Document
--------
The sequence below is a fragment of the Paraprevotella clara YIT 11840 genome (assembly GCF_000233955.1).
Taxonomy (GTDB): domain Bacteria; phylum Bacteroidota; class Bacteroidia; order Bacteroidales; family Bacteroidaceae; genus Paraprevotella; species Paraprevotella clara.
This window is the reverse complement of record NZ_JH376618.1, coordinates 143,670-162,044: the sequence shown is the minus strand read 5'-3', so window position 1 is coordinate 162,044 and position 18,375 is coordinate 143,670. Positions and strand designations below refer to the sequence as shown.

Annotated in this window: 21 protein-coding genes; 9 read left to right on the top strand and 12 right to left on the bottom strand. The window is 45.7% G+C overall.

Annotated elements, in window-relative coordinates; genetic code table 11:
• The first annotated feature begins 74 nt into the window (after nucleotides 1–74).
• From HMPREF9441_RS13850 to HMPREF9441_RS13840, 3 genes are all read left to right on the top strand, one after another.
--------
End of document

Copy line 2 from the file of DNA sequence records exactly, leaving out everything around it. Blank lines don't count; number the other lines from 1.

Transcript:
Taxonomy (GTDB): domain Bacteria; phylum Bacteroidota; class Bacteroidia; order Bacteroidales; family Bacteroidaceae; genus Paraprevotella; species Paraprevotella clara.